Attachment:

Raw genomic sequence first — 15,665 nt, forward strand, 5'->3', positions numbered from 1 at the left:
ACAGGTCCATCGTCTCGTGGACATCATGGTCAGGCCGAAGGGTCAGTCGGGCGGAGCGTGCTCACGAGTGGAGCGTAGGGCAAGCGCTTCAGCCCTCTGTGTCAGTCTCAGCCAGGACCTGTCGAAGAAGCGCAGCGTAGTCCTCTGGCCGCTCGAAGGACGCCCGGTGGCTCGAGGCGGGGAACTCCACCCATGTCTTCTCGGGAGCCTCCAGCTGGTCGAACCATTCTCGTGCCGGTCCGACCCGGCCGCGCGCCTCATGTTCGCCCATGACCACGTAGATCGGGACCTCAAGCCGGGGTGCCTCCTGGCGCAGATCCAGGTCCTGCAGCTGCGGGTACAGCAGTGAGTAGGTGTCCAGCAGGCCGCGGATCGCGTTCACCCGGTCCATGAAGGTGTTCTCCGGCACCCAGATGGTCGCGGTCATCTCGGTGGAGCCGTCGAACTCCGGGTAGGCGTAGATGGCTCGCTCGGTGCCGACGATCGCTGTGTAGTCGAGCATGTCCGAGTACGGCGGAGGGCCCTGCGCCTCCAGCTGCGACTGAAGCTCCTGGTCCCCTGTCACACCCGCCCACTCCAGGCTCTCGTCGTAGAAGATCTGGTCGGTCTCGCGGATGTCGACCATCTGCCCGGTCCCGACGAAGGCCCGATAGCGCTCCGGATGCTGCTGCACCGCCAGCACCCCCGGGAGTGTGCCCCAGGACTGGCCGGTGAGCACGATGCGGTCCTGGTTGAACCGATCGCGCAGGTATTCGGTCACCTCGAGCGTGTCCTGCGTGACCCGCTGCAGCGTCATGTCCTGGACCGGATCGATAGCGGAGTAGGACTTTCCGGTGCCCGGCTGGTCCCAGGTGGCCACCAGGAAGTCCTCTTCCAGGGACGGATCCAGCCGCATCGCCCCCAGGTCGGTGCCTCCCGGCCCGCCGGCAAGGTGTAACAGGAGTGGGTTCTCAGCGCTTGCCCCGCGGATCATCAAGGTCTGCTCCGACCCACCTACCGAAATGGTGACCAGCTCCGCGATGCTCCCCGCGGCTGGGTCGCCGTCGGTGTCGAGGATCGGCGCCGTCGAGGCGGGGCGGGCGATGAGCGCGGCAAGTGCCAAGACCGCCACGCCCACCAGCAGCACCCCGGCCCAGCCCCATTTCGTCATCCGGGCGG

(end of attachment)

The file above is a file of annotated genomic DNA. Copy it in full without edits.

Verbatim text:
Raw genomic sequence first — 15,665 nt, forward strand, 5'->3', positions numbered from 1 at the left:
ACAGGTCCATCGTCTCGTGGACATCATGGTCAGGCCGAAGGGTCAGTCGGGCGGAGCGTGCTCACGAGTGGAGCGTAGGGCAAGCGCTTCAGCCCTCTGTGTCAGTCTCAGCCAGGACCTGTCGAAGAAGCGCAGCGTAGTCCTCTGGCCGCTCGAAGGACGCCCGGTGGCTCGAGGCGGGGAACTCCACCCATGTCTTCTCGGGAGCCTCCAGCTGGTCGAACCATTCTCGTGCCGGTCCGACCCGGCCGCGCGCCTCATGTTCGCCCATGACCACGTAGATCGGGACCTCAAGCCGGGGTGCCTCCTGGCGCAGATCCAGGTCCTGCAGCTGCGGGTACAGCAGTGAGTAGGTGTCCAGCAGGCCGCGGATCGCGTTCACCCGGTCCATGAAGGTGTTCTCCGGCACCCAGATGGTCGCGGTCATCTCGGTGGAGCCGTCGAACTCCGGGTAGGCGTAGATGGCTCGCTCGGTGCCGACGATCGCTGTGTAGTCGAGCATGTCCGAGTACGGCGGAGGGCCCTGCGCCTCCAGCTGCGACTGAAGCTCCTGGTCCCCTGTCACACCCGCCCACTCCAGGCTCTCGTCGTAGAAGATCTGGTCGGTCTCGCGGATGTCGACCATCTGCCCGGTCCCGACGAAGGCCCGATAGCGCTCCGGATGCTGCTGCACCGCCAGCACCCCCGGGAGTGTGCCCCAGGACTGGCCGGTGAGCACGATGCGGTCCTGGTTGAACCGATCGCGCAGGTATTCGGTCACCTCGAGCGTGTCCTGCGTGACCCGCTGCAGCGTCATGTCCTGGACCGGATCGATAGCGGAGTAGGACTTTCCGGTGCCCGGCTGGTCCCAGGTGGCCACCAGGAAGTCCTCTTCCAGGGACGGATCCAGCCGCATCGCCCCCAGGTCGGTGCCTCCCGGCCCGCCGGCAAGGTGTAACAGGAGTGGGTTCTCAGCGCTTGCCCCGCGGATCATCAAGGTCTGCTCCGACCCACCTACCGAAATGGTGACCAGCTCCGCGATGCTCCCCGCGGCTGGGTCGCCGTCGGTGTCGAGGATCGGCGCCGTCGAGGCGGGGCGGGCGATGAGCGCGGCAAGTGCCAAGACCGCCACGCCCACCAGCAGCACCCCGGCCCAGCCCCATTTCGTCATCCGGGCGG